The Watts enforcement action is yet another example of an FCPA enforcement action focused on Chinese Design Institutes.  Previous enforcement actions include Rockwell Automation (here), ITT (here), and Avery Dennison (here).

In the order, the SEC found that “Watts failed to implement adequate internal controls to address the potential FCPA problems posed by its ownership of CWV – a subsidiary that sold its products almost exclusively to SOEs.”  The SEC noted that “although Watts implemented an FCPA policy in October 2006, Watts failed to conduct adequate FCPA training for its employees in China until July 2009.”  As to Chang’s role, the SEC stated that “Chang approved commission payments to CWV sales personnel that he knew included payments to design institutes.”  According to the SEC, “Chang also knew that Watts’ management in the U.S. was unaware of the CWV [sales policy that generated the commission payments] that facilitated the improper payments and he resisted at least one attempt by several of his colleagues at Watts China to have the policy translated and submitted to Watts’ senior management for approval.”  The SEC stated that “Chang’s resistance to efforts to have the Sales Policy translated and submitted to Watts’ management in the U.S. was a cause of Watts’ internal control violations, since it prevented the parent company from discovering the improper payments.”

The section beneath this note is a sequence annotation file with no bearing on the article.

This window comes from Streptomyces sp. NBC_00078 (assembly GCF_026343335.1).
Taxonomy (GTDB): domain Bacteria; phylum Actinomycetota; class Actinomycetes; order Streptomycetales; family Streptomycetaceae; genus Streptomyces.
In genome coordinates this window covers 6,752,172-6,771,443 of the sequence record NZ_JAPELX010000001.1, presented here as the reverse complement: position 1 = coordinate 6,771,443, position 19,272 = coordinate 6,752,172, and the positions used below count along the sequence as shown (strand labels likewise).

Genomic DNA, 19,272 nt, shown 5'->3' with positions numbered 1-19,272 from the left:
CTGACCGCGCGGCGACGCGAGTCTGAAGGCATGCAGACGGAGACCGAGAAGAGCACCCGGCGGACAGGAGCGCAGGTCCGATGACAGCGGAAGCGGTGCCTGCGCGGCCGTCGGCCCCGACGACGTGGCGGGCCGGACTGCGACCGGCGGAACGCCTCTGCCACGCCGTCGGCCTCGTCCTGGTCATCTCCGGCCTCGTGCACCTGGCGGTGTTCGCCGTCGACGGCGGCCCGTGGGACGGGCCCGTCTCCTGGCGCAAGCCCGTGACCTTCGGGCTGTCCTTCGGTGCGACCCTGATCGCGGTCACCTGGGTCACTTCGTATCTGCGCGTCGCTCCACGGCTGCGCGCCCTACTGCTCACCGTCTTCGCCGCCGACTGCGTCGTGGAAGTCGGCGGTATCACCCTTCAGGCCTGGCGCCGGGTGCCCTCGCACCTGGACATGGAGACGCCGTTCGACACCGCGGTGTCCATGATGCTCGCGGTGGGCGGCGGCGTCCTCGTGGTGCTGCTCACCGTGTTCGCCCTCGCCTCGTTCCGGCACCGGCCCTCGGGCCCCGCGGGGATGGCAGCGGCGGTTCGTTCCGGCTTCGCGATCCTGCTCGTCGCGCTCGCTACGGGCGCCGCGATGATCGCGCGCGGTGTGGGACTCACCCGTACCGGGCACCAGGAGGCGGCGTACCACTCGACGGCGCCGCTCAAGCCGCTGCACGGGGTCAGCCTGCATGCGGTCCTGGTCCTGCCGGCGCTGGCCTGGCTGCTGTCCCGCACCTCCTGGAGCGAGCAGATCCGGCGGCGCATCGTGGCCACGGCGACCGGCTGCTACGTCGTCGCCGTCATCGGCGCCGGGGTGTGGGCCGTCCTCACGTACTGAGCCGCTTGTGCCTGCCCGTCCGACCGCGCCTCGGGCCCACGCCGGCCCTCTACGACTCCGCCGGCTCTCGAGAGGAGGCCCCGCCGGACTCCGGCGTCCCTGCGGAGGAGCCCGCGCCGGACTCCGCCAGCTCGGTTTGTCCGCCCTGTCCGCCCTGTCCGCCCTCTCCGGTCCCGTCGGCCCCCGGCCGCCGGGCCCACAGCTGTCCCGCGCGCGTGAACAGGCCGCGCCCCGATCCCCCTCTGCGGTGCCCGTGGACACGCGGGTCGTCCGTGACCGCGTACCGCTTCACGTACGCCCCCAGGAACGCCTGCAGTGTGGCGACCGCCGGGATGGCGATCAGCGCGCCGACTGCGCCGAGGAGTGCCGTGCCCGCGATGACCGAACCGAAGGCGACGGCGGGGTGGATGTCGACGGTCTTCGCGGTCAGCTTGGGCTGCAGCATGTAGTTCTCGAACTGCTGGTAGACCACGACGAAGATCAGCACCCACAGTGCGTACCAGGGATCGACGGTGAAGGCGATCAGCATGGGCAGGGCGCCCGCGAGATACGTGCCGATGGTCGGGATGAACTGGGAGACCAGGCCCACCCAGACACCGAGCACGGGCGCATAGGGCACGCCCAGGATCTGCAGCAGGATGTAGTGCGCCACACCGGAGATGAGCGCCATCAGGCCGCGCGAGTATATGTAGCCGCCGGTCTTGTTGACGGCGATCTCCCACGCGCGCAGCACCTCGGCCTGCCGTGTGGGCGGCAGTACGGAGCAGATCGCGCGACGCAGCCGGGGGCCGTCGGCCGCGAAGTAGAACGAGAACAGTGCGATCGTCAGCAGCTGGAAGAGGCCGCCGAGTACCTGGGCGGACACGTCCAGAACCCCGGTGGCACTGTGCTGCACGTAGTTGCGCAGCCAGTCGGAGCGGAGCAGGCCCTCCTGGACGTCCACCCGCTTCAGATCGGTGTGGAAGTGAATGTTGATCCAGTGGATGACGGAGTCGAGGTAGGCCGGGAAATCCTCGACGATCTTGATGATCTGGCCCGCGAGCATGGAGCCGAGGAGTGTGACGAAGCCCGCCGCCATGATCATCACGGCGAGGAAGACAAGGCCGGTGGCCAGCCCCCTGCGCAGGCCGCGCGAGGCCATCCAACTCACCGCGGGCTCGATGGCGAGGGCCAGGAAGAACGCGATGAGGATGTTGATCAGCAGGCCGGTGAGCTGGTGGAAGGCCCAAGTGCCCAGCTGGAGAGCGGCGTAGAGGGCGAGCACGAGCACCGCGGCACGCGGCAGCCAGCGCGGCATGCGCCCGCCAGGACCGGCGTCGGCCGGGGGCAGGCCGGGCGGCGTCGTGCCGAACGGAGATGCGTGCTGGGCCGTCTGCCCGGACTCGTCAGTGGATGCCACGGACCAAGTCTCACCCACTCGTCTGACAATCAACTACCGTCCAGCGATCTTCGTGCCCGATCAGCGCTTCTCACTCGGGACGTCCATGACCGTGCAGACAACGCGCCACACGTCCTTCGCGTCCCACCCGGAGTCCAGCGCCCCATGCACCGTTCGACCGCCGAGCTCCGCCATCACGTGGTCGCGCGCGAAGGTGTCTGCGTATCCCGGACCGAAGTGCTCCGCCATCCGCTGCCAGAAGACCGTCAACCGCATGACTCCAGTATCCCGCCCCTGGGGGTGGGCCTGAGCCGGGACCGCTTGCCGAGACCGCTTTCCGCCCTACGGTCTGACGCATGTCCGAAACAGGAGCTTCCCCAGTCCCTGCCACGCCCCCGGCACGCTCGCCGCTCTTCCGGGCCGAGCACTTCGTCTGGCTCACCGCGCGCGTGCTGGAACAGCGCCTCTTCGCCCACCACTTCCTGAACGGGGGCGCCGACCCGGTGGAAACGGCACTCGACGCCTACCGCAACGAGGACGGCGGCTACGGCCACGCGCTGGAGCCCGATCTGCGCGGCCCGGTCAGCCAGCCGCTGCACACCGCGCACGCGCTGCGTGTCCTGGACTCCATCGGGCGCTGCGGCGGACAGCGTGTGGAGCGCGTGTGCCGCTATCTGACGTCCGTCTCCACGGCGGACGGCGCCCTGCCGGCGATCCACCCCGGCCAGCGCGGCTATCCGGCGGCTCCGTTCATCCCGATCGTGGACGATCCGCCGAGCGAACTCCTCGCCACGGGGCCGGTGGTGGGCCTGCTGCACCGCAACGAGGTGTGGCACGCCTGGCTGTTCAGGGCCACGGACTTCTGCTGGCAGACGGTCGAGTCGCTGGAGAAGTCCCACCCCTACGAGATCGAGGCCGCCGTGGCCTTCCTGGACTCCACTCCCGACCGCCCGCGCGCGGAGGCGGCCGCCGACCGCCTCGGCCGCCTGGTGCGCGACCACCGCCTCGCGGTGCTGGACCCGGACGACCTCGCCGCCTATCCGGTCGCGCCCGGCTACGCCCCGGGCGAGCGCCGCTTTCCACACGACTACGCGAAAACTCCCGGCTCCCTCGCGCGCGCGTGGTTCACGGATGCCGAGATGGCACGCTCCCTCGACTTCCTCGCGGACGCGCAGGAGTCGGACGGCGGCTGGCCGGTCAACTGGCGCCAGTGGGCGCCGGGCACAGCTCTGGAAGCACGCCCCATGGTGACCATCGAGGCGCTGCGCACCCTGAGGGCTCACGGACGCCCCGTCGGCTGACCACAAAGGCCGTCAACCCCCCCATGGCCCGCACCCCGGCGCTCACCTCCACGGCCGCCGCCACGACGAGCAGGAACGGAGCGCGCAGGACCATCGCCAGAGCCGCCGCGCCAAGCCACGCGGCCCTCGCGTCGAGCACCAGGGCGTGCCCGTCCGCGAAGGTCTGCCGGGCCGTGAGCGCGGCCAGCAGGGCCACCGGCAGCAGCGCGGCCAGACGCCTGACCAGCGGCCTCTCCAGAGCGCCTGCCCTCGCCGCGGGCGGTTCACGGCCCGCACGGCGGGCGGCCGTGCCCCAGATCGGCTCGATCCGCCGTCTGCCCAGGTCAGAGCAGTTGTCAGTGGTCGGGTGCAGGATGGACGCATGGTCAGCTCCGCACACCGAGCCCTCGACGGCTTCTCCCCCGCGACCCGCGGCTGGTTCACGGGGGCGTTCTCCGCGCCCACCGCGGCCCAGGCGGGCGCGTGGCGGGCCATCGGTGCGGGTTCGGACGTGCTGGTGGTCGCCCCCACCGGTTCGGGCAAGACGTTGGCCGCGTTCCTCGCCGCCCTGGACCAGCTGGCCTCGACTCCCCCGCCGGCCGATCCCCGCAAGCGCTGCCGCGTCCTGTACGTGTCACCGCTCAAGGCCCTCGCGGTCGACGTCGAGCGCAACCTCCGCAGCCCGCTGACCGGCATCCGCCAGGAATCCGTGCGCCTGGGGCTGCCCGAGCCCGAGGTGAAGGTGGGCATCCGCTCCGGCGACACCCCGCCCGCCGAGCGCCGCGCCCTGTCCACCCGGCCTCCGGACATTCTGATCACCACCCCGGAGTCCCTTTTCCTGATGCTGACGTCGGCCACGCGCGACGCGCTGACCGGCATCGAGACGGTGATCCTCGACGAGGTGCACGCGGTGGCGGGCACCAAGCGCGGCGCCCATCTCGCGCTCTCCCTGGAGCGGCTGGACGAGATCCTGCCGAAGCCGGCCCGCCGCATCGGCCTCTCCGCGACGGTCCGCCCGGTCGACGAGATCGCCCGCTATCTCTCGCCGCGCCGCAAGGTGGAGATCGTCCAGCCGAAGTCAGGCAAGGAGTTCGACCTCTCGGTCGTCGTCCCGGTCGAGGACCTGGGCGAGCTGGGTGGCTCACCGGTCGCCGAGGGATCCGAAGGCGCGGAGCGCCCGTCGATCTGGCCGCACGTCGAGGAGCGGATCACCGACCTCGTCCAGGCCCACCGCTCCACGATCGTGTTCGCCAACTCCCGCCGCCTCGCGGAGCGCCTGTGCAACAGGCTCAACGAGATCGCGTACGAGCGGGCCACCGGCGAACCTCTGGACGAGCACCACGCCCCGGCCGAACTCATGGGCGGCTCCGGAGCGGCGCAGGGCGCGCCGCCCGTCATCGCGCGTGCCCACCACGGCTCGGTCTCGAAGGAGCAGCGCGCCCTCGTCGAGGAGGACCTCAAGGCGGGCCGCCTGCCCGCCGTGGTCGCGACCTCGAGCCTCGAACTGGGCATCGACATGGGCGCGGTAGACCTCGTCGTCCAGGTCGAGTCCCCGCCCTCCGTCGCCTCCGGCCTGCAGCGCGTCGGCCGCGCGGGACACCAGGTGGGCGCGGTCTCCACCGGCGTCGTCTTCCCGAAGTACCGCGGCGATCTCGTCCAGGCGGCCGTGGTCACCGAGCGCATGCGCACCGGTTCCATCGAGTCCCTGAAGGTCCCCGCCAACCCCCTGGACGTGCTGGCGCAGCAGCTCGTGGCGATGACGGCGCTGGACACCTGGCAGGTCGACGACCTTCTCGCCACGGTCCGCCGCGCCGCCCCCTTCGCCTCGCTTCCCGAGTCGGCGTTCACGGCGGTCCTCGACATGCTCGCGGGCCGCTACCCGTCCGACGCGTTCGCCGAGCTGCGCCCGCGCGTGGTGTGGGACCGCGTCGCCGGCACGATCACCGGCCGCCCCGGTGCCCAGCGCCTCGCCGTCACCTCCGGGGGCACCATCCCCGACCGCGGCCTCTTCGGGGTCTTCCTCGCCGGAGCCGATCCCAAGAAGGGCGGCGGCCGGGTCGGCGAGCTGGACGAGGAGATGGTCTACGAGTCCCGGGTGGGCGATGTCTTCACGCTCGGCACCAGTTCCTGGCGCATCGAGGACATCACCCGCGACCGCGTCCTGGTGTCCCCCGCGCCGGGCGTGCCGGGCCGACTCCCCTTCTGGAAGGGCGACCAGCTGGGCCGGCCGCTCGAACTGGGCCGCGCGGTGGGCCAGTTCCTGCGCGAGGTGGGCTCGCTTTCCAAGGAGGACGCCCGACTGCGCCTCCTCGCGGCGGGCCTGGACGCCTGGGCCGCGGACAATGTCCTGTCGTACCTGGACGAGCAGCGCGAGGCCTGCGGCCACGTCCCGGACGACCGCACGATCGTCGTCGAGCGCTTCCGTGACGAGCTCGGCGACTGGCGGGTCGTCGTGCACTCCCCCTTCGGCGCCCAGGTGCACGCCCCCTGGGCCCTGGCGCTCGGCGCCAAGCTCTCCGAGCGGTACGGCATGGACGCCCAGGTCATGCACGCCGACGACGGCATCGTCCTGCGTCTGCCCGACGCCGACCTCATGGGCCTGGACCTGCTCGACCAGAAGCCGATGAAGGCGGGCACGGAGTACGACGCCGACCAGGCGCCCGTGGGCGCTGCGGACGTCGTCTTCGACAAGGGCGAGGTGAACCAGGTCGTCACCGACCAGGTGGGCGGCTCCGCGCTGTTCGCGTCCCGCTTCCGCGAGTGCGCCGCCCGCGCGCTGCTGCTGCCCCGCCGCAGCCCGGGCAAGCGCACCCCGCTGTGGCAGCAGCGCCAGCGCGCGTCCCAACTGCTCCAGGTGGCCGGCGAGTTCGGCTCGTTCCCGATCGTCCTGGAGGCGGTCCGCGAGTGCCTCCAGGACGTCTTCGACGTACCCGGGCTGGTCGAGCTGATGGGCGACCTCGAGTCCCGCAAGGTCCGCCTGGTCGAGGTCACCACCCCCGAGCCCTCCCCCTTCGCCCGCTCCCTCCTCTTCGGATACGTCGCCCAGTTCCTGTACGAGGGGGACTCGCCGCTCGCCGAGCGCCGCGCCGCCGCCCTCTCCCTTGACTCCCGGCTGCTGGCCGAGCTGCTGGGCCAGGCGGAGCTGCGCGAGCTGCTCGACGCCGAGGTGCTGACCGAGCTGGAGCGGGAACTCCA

Based on the above conduct, Watts agreed to pay approximately $3.8 million (2.8 million in disgorgement, $820,000 in prejudgment interest and a $200,000 civil monetary penalty).  Chang agreed to pay a $25,000 civil monetary penalty.